# Significant Digits 0 1 2 3 4 5 6 7 8 9 . . . Mr. Gabrielse.

## Presentation on theme: "Significant Digits 0 1 2 3 4 5 6 7 8 9 . . . Mr. Gabrielse."— Presentation transcript:

Significant Digits Mr. Gabrielse

How Long is the Pencil? Mr. Gabrielse

Use a Ruler Mr. Gabrielse

Can’t See? Mr. Gabrielse

How Long is the Pencil? Look Closer

How Long is the Pencil? 5.8 cm or 5.9 cm ? 5.9 cm 5.8 cm

How Long is the Pencil? Between 5.8 cm & 5.9 cm 5.9 cm 5.8 cm

How Long is the Pencil? At least: 5.8 cm Not Quite: 5.9 cm 5.9 cm

Guess an extra doubtful digit between 5.80 cm and 5.90 cm. Doubtful digits are always uncertain, never precise. The last digit in a measurement is always doubtful. 5.9 cm 5.8 cm

Pick a Number: 5. 80 cm, 5. 81 cm, 5. 82 cm, 5. 83 cm, 5. 84 cm, 5
Pick a Number: 5.80 cm, cm, cm, 5.83 cm, 5.84 cm, 5.85 cm, 5.86 cm, 5.87 cm, 5.88 cm, 5.89 cm, 5.90 cm 5.9 cm 5.8 cm

Pick a Number: 5. 80 cm, 5. 81 cm, 5. 82 cm, 5. 83 cm, 5. 84 cm, 5
Pick a Number: 5.80 cm, cm, cm, 5.83 cm, 5.84 cm, 5.85 cm, 5.86 cm, 5.87 cm, 5.88 cm, 5.89 cm, 5.90 cm 5.9 cm I pick 5.83 cm because I think the pencil is closer to 5.80 cm than 5.90 cm. 5.8 cm

I guessed at the 3 so the 7 is meaningless.
Extra Digits 5.837 cm I guessed at the 3 so the 7 is meaningless. 5.9 cm 5.8 cm

Extra Digits 5.837 cm I guessed at the 3 so the 7 is meaningless.
Digits after the doubtful digit are insignificant (meaningless). 5.9 cm 5.8 cm

Example Problem Example Problem: What is the average velocity of a student that walks 4.4 m in 3.3 s? d = 4.4 m t = 3.3 s v = d / t v = 4.4 m / 3.3 s = 1.3 m/s not m/s

Identifying Significant Digits
Rule 1: Nonzero digits are always significant. Examples: 45 [2] 19, [8] .32 [2] [4]

Identifying Significant Digits
Zeros make this interesting! FYI: ,340,056,100,0 Beginning Zeros Middle Zeros Ending Zeros Beginning, middle, and ending zeros are separated by nonzero digits.

Identifying Significant Digits
Rule 2: Beginning zeros are never significant. Examples: 0.005,6 [2] 0.078,9 [3] 0.000,001 [1] 0.537,89 [5]

Identifying Significant Digits
Rule 3: Middle zeros are always significant. Examples: [4] 59,012 [5] [5] 604 [3]

Identifying Significant Digits
Rule 4: Ending zeros are only significant if there is a decimal point. Examples: 430 [2] [3] [3] [5]

Your Turn Counting Significant Digits Classwork: start it, Homework: finish it

Using Significant Digits
Measure how fast the car travels.

Measure the distance: 10.21 m
Example Measure the distance: m

Measure the distance: 10.21 m
Example Measure the distance: m

Measure the distance: 10.21 m
Example Measure the distance: m Measure the time: 1.07 s 0.00 s 1.07 s start stop

Measure the distance: 10.21 m
speed = distance time Physicists take data (measurements) and use equations to make predictions. Measure the distance: m Measure the time: 1.07 s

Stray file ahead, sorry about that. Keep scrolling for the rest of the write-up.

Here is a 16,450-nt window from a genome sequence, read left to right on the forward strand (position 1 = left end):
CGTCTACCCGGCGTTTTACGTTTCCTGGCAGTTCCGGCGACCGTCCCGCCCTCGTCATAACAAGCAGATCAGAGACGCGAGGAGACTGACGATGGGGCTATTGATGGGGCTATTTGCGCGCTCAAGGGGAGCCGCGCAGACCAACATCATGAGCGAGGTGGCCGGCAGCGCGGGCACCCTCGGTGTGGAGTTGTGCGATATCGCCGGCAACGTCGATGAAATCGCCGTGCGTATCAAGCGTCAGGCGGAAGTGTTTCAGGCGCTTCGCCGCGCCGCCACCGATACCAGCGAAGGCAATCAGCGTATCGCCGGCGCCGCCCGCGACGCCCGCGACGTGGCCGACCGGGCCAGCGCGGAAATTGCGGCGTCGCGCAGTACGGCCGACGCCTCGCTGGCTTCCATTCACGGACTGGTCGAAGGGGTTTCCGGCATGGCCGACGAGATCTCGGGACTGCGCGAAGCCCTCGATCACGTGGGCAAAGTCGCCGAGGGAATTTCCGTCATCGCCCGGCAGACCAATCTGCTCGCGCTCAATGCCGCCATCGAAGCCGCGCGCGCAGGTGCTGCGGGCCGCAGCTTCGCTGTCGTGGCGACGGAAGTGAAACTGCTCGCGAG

speed = distance = 10.21 m time 1.07 s
Physicists take data (measurements) and use equations to make predictions. Measure the distance: m Measure the time: 1.07 s Use a calculator to make a prediction.

Too many significant digits!
speed = m = m s s Physicists take data (measurements) and use equations to make predictions. Too many significant digits! We need rules for doing math with significant digits.

Too many significant digits!
speed = m = m s s Physicists take data (measurements) and use equations to make predictions. Too many significant digits! We need rules for doing math with significant digits.

Math with Significant Digits
The result can never be more precise than the least precise measurement.

speed = m = 9.54 m s s we go over how to round next 1.07 s was the least precise measurement since it had the least number of significant digits The answer had to be rounded to so it wouldn’t have more significant digits than 1.07 s.

Round 345.0 to 2 significant digits.
Rounding Off to X X: the new last significant digit Y: the digit after the new last significant digit If Y ≥ 5, increase X by 1 If Y < 5, leave X the same Example: Round to 2 significant digits.

Round 345.0 to 2 significant digits.
Rounding Off to X X: the new last significant digit Y: the digit after the new last significant digit If Y ≥ 5, increase X by 1 If Y < 5, leave X the same Example: Round to 2 significant digits. X Y

Rounding Off to X X Y X: the new last significant digit
Y: the digit after the new last significant digit If Y ≥ 5, increase X by 1 If Y < 5, leave X the same Example: Round to 2 significant digits. 345.0  350 X Y Fill in till the decimal place with zeroes.

Multiplication & Division
You can never have more significant digits than any of your measurements.

Multiplication & Division
(3.45 cm)(4.8 cm)(0.5421cm) = cm3 (3) (2) (4) = (?) Round the answer so it has the same number of significant digits as the least precise measurement.

Multiplication & Division
(3.45 cm)(4.8 cm)(0.5421cm) = cm3 (3) (2) (4) = (2) Round the answer so it has the same number of significant digits as the least precise measurement.

Multiplication & Division
(3.45 cm)(4.8 cm)(0.5421cm) = cm3 (3) (2) (4) = (2) Round the answer so it has the same number of significant digits as the least precise measurement.

Multiplication & Division
(3) (?) (2) Round the answer so it has the same number of significant digits as the least precise measurement.

Multiplication & Division
(3) (2) (2) Round the answer so it has the same number of significant digits as the least precise measurement.

Multiplication & Division
(3) (2) (2) Round the answer so it has the same number of significant digits as the least precise measurement.

Example: 13.05 309.2 Rule: You can never have more decimal places than any of your measurements.

Example: 13.05 309.2 Rule: The answer’s doubtful digit is in the same decimal place as the measurement with the leftmost doubtful digit. leftmost doubtful digit in the problem Hint: Line up your decimal places.